Two rival Palestinian organizations, Hamas and Fatah, agreed on a power-sharing accord earlier this month. Experts say the new agreement is another step forward in healing the rift between the two organizations, whose territories are separated by Israel.
The secular Fatah movement is led by Mahmoud Abbas, also president of the Palestinian Authority, and rules the West Bank. He has been in power since January 2005, succeeding the late Yasser Arafat, founder of the Fatah movement.
The militant group Hamas is also known as the Islamic Resistance Movement and is the elected ruling party in the Gaza Strip.
For years, Hamas has carried out suicide bombings and rocket attacks against Israel, prompting inevitable Israeli military responses. An unofficial cease-fire between Hamas and Israel has been in effect since last April. The United States and Israel consider Hamas to be a terrorist group, though Hamas also runs an extensive social service network.
After months of talks, the two groups agreed that Mr. Abbas will lead a unity government that will prepare for new presidential and parliamentary elections later this year. The agreement was signed in Doha, the capital of Qatar. Experts say this fulfills a key requirement of a previous accord brokered by the Egyptians last May.
Fawaz Gerges, a Middle East expert at the London School of Economics, welcomes the power-sharing agreement. But he adds a cautionary note.
“The jury is still out on whether Fatah and Hamas can put their differences aside and begin the process of reconciliation, of governing," he said. "And even though the accord talks about reconciliation, how do you empower Fatah in Gaza where Hamas rules supreme? Will Mahmoud Abbas be able to govern Gaza? Will Hamas cease its authority in Gaza? And also, you have dissenting voices within Hamas and also within Fatah. So although the accord represents a breakthrough, at least symbolically and politically, the reality is the devil is in the details.”
Gerges says this is not the first time that the two Palestinian factions promised to put their differences aside.
“The difference between previous agreements and the Qatar accord is that so many changes have taken place in Palestine and the region itself. I would argue that the Arab Spring awakenings have had a major impact on the Hamas leadership," said Gerges. "The Hamas leadership no longer feels besieged as it used to be before the rise of the Islamists took power in Tunisia, in Morocco, in Egypt. Hamas feels now that it has strategic depth, that Egypt no longer is hostile, as it used to be under Mubarak.”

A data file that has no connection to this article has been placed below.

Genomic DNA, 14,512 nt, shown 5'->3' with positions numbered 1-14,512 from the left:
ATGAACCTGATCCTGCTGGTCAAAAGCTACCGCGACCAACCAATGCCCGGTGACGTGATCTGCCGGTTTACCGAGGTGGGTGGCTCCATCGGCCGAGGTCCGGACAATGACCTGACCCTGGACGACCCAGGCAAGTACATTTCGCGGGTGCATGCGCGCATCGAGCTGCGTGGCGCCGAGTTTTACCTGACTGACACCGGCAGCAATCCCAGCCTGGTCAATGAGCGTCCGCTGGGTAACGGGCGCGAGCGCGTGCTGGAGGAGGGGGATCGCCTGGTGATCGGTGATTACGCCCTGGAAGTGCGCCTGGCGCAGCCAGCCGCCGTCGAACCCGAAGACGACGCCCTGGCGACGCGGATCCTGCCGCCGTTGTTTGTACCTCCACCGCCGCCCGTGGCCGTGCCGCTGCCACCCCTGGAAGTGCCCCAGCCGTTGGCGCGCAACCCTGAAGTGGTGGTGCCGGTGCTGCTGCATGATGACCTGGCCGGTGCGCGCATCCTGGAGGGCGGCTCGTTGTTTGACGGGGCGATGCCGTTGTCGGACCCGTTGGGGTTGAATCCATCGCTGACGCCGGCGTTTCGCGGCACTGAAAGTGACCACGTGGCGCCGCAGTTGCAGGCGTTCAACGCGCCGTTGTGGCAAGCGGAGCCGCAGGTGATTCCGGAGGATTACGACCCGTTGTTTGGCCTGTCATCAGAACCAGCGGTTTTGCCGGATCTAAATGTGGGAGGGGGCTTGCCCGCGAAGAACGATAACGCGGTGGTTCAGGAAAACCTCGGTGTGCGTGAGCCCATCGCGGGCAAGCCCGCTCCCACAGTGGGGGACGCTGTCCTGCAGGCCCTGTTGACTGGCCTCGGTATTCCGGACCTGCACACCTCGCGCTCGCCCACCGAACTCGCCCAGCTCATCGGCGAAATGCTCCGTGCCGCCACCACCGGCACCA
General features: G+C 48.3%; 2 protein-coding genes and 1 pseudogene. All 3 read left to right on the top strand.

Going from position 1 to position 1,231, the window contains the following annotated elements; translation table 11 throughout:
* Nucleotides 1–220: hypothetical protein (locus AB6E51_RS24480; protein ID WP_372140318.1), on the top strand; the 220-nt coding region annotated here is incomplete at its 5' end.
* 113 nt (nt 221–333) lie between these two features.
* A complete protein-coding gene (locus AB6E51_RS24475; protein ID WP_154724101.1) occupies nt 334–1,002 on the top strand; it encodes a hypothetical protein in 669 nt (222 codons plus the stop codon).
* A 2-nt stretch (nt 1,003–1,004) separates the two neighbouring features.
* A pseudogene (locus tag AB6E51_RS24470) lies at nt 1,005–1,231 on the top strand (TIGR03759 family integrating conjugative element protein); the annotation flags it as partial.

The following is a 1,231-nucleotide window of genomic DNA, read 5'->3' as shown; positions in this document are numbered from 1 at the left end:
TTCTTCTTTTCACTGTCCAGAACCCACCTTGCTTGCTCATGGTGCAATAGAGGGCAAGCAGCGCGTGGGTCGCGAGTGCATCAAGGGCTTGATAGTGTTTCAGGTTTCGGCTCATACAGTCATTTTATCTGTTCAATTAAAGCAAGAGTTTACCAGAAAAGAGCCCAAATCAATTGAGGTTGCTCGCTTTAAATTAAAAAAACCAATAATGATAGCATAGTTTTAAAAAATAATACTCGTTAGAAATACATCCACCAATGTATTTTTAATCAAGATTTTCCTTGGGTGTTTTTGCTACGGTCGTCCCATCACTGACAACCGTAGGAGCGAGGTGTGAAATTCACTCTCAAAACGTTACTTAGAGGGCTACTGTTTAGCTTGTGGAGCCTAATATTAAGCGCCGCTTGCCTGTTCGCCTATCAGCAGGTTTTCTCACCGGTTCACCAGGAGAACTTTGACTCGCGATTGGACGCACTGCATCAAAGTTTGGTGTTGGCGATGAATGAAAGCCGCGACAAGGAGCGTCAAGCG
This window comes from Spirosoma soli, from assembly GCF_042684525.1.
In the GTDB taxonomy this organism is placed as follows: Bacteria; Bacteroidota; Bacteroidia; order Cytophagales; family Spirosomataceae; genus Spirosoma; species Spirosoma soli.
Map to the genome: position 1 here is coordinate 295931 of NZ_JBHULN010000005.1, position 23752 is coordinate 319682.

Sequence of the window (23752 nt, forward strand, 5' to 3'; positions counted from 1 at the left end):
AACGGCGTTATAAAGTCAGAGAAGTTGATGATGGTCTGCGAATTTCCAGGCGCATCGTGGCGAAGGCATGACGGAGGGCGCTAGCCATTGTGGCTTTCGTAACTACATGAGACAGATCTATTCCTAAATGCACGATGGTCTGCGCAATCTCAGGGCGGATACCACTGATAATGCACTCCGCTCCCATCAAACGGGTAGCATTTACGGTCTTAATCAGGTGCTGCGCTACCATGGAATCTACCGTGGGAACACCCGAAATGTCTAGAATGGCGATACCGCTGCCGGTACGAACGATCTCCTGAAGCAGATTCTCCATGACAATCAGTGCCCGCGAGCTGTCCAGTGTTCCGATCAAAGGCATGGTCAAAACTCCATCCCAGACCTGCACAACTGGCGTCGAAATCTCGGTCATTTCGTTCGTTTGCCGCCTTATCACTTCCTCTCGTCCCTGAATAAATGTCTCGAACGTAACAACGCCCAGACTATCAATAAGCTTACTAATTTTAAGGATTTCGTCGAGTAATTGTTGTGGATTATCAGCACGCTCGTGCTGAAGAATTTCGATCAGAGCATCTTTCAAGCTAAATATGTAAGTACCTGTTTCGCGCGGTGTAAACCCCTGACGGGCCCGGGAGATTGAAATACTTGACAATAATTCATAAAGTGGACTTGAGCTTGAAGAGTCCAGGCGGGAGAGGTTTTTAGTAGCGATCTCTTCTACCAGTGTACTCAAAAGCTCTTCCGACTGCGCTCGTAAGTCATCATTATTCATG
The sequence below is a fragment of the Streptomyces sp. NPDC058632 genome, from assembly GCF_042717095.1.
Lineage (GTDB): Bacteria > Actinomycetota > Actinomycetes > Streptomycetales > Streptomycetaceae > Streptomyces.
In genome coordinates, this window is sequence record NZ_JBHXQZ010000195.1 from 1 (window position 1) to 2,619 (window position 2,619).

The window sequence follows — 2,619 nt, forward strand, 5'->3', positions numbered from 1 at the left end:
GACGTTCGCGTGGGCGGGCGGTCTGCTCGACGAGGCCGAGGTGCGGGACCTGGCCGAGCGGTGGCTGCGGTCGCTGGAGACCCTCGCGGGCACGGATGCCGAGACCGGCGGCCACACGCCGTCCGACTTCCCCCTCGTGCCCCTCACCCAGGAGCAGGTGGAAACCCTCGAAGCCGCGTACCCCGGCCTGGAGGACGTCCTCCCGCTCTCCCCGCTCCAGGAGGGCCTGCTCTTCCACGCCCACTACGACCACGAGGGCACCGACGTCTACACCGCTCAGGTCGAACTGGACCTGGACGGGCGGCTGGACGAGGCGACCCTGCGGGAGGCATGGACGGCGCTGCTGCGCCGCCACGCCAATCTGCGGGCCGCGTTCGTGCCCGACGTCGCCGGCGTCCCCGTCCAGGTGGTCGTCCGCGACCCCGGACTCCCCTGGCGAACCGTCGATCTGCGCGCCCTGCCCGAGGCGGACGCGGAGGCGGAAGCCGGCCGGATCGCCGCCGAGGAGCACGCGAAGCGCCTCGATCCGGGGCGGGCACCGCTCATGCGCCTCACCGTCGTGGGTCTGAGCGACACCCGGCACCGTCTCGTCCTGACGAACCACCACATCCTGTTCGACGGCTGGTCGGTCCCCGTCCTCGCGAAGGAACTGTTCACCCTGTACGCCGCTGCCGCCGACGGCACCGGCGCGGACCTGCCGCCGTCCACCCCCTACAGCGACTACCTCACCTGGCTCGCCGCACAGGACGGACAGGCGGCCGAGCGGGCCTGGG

Key Players in Hamas and Fatah:
Many experts, including Alon Ben-Meir, a Middle East expert at New York University, say Hamas is changing and is moving away from violence.
“They have also been advised by the Muslim Brotherhood in Egypt and specifically, recently by King Abdullah of Jordan and certainly the Emir of Qatar, that if they do not abandon violence, that is going to be the end of the so-called ‘Palestinian enterprise’ - because Israel, at this juncture, at this specific time, is not going to tolerate any provocation coming from the West Bank and/or Gaza," said Ben-Meir. "And I think they know this only too well.”
Ben-Meir also says Fatah has every reason to urge Hamas to renounce violence.
“If you went to Ramallah or Jenin and other cities in the West Bank, you’ll be shocked to see the progress that they have made in terms of infrastructure, building roads, highways, restaurants and all that - they do not want to lose that, Ben-Meir said. "So I cannot imagine they [Fatah] making an agreement with Hamas that will reignite, or restart violence against the Israelis. That simply would not work.”
But John Bolton, former U.S. Ambassador to the United Nations, does not see Hamas changing.
“They know what they need to do to change: recognize the state of Israel, accept the previous agreements and renounce terrorism. And at least so far, they’ve done none of those things,” Bolton said.
Some experts believe the growing unity between Fatah and Hamas could signal a turning point in the search for a lasting peace in the Middle East - but only if violence is eradicated for good.